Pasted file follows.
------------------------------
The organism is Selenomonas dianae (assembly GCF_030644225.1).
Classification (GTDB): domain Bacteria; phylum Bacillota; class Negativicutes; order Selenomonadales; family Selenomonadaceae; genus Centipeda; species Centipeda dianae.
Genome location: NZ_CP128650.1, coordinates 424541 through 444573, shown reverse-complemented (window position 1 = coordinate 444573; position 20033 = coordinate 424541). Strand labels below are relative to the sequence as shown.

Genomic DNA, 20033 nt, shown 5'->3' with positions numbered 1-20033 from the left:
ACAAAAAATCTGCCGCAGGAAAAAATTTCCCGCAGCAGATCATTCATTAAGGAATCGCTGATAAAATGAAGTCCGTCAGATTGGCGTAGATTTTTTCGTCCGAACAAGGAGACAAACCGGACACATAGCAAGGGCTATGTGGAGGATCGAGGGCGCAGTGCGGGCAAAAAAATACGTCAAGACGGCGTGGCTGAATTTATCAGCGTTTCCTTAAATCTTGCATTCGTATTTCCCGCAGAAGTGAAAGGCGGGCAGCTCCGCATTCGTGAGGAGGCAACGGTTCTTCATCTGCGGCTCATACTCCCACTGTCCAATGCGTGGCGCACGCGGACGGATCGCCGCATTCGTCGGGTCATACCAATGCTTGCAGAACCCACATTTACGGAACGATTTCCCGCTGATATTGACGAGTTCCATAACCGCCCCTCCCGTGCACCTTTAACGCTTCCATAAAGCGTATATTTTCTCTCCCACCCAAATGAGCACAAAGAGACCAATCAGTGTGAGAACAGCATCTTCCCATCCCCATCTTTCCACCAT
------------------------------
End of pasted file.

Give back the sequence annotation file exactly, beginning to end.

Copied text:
The organism is Selenomonas dianae (assembly GCF_030644225.1).
Classification (GTDB): domain Bacteria; phylum Bacillota; class Negativicutes; order Selenomonadales; family Selenomonadaceae; genus Centipeda; species Centipeda dianae.
Genome location: NZ_CP128650.1, coordinates 424541 through 444573, shown reverse-complemented (window position 1 = coordinate 444573; position 20033 = coordinate 424541). Strand labels below are relative to the sequence as shown.

Genomic DNA, 20033 nt, shown 5'->3' with positions numbered 1-20033 from the left:
ACAAAAAATCTGCCGCAGGAAAAAATTTCCCGCAGCAGATCATTCATTAAGGAATCGCTGATAAAATGAAGTCCGTCAGATTGGCGTAGATTTTTTCGTCCGAACAAGGAGACAAACCGGACACATAGCAAGGGCTATGTGGAGGATCGAGGGCGCAGTGCGGGCAAAAAAATACGTCAAGACGGCGTGGCTGAATTTATCAGCGTTTCCTTAAATCTTGCATTCGTATTTCCCGCAGAAGTGAAAGGCGGGCAGCTCCGCATTCGTGAGGAGGCAACGGTTCTTCATCTGCGGCTCATACTCCCACTGTCCAATGCGTGGCGCACGCGGACGGATCGCCGCATTCGTCGGGTCATACCAATGCTTGCAGAACCCACATTTACGGAACGATTTCCCGCTGATATTGACGAGTTCCATAACCGCCCCTCCCGTGCACCTTTAACGCTTCCATAAAGCGTATATTTTCTCTCCCACCCAAATGAGCACAAAGAGACCAATCAGTGTGAGAACAGCATCTTCCCATCCCCATCTTTCCACCAT